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Thread: Warping BAD

  1. #1
    Join Date
    Mar 2010
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    3

    Unhappy Warping BAD

    I am trying to weld three 1x3 11ga. square tubes notched across a 2x2 11ga. square tube. This would resemble a fish skeleton, where 1x3 notches are cut across the 2x2 tubing then the 1x3 tubes are inserted into the notches and welded. They are 15.5" apart on center with the first one at the very end of the 2x2 tube. It's warping very badly. The shop claims clamping won't help. ANY SUGGESTIONS ANYONE?

  2. #2
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    Sep 2005
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    Default

    Clamping always helps but it might not help enough. You can try to clamp them so they are bent in the opposite direction before welding. When unclamped they can return to being flat. You can also try back heating which after welding you heat opposite the weld to get it to warp back to flat. You can try cold bending them after they cool. You can try to clamp them back to back if the parts are the same. All of the above work but without pics it is hard to say which is best. In simple terms when you heat metal it expands & then contracts as it cools. The problem is it contracts more than the original state it was in which is why it warps.
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  3. #3
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    Default

    It sounds like the shop you are dealing with does not have a lot of experience with tubing frames etc. This is a common thing & knowing how to keep it flat or return it to flat comes from experience. Sometimes the set up or straightening takes longer than the actual welding.
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  4. #4
    Join Date
    Mar 2009
    Location
    Los Angeles
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    Default

    How many are you making? It's hard for me to picture what you're doing from the description. But if it's like a fish spine, then cold bending might be the way to take it back to straight. I made a fence where all the picket welds were on one side of the lateral pieces and each piece got a curve to it as a result. When I was finished welfing, I set each section up on my table so it was hanging off, clamped it loosely and bent it slightly. Then I moved it a couple of feet further and bent it again. This was for 8' sections. It was pretty easy to get it straight (I say that because it was my first welding project).


  5. #5
    Join Date
    Mar 2010
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    3

    Default

    Thanks Jack,

    I think I have pretty much the same issue. I only have 3 cross pieces and only one tube down the middle. Now imagine if there were notches cut in your runners so the vertical pieces of your fence countersunk down in the runners. That's my issue. To make matters worse my process requires nearly twice as much welding at each joint, thus twice as much heat.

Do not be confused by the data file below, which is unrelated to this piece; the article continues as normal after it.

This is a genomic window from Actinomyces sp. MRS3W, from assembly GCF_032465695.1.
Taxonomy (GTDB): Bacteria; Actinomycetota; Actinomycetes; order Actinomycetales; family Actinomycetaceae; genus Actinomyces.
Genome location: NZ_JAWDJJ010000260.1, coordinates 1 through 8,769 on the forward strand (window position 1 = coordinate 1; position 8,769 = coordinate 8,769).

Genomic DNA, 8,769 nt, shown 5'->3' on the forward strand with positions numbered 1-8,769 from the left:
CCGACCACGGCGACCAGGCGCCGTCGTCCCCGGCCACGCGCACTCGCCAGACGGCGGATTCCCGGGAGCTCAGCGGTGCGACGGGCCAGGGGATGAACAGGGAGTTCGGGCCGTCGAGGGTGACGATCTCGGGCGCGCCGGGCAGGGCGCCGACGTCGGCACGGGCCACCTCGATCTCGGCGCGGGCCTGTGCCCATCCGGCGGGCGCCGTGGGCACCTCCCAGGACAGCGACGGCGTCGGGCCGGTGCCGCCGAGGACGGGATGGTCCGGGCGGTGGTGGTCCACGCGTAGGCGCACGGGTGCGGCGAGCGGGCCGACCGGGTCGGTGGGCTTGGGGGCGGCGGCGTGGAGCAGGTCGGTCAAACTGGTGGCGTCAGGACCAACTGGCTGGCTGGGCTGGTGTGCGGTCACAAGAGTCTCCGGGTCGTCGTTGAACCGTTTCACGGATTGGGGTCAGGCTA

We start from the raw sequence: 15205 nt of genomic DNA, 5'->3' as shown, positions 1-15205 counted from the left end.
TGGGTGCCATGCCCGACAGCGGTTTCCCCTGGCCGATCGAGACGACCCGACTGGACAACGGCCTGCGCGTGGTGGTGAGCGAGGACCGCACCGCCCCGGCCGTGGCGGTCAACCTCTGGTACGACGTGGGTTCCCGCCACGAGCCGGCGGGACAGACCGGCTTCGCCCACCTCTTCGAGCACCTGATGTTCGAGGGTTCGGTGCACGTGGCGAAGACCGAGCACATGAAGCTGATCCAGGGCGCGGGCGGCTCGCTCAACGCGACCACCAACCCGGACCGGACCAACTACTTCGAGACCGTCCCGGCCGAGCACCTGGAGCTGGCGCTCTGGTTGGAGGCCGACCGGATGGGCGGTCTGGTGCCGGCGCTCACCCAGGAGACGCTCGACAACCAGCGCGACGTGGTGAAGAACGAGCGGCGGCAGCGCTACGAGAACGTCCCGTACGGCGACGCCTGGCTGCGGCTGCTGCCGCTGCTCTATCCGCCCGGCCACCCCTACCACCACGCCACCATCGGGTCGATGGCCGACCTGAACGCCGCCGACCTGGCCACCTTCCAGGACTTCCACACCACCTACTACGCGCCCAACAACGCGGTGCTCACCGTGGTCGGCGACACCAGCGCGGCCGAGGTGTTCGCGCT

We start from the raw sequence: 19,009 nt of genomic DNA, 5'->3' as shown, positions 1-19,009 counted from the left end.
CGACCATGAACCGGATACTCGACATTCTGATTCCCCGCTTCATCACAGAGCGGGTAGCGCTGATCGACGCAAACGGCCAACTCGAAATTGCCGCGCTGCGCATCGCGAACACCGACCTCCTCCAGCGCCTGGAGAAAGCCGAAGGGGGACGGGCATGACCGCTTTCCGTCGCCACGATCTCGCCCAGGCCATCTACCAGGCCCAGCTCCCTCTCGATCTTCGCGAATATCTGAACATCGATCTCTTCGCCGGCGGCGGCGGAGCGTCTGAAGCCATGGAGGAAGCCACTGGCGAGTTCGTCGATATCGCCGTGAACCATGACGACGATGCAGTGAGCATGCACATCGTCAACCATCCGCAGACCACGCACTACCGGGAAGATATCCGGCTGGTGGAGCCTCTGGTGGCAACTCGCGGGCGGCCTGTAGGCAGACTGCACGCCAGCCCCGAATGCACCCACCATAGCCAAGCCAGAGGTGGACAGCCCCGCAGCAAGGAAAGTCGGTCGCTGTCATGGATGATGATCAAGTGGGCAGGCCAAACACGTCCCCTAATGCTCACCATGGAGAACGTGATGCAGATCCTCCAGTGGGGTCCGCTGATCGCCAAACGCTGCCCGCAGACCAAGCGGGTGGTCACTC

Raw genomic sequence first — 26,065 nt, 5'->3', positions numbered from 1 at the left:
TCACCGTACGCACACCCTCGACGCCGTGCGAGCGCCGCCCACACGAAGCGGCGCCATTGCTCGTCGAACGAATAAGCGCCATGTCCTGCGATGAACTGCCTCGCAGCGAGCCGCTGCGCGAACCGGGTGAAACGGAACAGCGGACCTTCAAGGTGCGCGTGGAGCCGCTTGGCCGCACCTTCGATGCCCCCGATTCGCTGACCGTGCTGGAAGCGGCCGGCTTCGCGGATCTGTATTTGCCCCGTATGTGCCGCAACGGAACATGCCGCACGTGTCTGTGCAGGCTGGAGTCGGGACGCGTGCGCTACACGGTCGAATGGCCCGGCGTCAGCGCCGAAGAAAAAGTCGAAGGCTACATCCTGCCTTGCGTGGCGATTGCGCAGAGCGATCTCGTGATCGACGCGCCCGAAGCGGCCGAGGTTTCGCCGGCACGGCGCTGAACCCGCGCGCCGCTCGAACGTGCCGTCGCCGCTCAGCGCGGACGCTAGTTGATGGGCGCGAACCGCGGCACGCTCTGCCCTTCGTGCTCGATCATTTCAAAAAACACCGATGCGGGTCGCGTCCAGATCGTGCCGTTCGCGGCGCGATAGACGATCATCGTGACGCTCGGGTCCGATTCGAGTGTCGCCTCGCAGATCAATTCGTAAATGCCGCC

6. #6
    Join Date
    Jul 2006
    Posts
    1,508

    Default

    Pictures would be a big help.

    If I understand you correctly, once you have all your notches cut, and before you tack in the tube, start in the center of the spine tubes and heat a cherry red circle on the backside of the notch, work your way out from center. Once you place the tubes inside the notches, ONLY weld the parts that are touching, if the gap doesn’t close up after the welds cool use a pony clamp or come-a-long to pull the gaps in tighter.

    I’m only guessing on what you’re trying to do, pictures would be a big help!
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  7. #7
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    Default

    If your notches are oversize it will make the problem worse. You need a tight fit to minimize warping. From what your describing it doesn't sound like a big deal to keep it or get it straight. Do you have a table to clamp it to?
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  8. #8
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    Default

    sounds to me that you need to turn down the welding heat and jump around more. don't try to weld the joint all at once. put a tac on the open gap side first. then start welding one side at a time and let it col before welding the same joint again. i know i didin't do a good job of typing what i mean hope you get it.
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  9. #9
    Join Date
    Mar 2010
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    Default Pictures / drawings

    Here you go guys. I don't have any photos of the actual parts but here is the drawing from which they are made.
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  10. #10
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    Mar 2009
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    Los Angeles
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    Default

    Are you just making one -- or several? If it's just the one, I would cold bend it. If you're making 50, you could sequence the welds to minimize the bending, pre-bend it in the opposite direction, or clamp it down pre-bent.

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